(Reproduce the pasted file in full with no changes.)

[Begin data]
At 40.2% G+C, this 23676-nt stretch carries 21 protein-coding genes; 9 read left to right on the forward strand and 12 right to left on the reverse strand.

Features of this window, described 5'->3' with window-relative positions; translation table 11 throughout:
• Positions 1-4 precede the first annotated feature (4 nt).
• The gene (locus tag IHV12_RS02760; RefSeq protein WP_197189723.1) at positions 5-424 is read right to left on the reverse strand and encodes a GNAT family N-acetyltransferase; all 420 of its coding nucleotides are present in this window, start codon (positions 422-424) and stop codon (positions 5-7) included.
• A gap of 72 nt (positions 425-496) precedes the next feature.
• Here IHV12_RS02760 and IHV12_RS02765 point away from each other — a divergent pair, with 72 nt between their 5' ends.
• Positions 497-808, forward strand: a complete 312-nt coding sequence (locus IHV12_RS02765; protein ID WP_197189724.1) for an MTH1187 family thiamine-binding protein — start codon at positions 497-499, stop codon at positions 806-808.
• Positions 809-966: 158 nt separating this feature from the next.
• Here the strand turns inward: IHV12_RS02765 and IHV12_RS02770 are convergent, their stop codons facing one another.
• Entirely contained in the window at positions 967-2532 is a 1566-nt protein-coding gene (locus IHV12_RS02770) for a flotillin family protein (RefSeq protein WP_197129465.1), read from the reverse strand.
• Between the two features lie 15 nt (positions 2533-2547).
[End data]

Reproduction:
At 40.2% G+C, this 23676-nt stretch carries 21 protein-coding genes; 9 read left to right on the forward strand and 12 right to left on the reverse strand.

Features of this window, described 5'->3' with window-relative positions; translation table 11 throughout:
• Positions 1-4 precede the first annotated feature (4 nt).
• The gene (locus tag IHV12_RS02760; RefSeq protein WP_197189723.1) at positions 5-424 is read right to left on the reverse strand and encodes a GNAT family N-acetyltransferase; all 420 of its coding nucleotides are present in this window, start codon (positions 422-424) and stop codon (positions 5-7) included.
• A gap of 72 nt (positions 425-496) precedes the next feature.
• Here IHV12_RS02760 and IHV12_RS02765 point away from each other — a divergent pair, with 72 nt between their 5' ends.
• Positions 497-808, forward strand: a complete 312-nt coding sequence (locus IHV12_RS02765; protein ID WP_197189724.1) for an MTH1187 family thiamine-binding protein — start codon at positions 497-499, stop codon at positions 806-808.
• Positions 809-966: 158 nt separating this feature from the next.
• Here the strand turns inward: IHV12_RS02765 and IHV12_RS02770 are convergent, their stop codons facing one another.
• Entirely contained in the window at positions 967-2532 is a 1566-nt protein-coding gene (locus IHV12_RS02770) for a flotillin family protein (RefSeq protein WP_197129465.1), read from the reverse strand.
• Between the two features lie 15 nt (positions 2533-2547).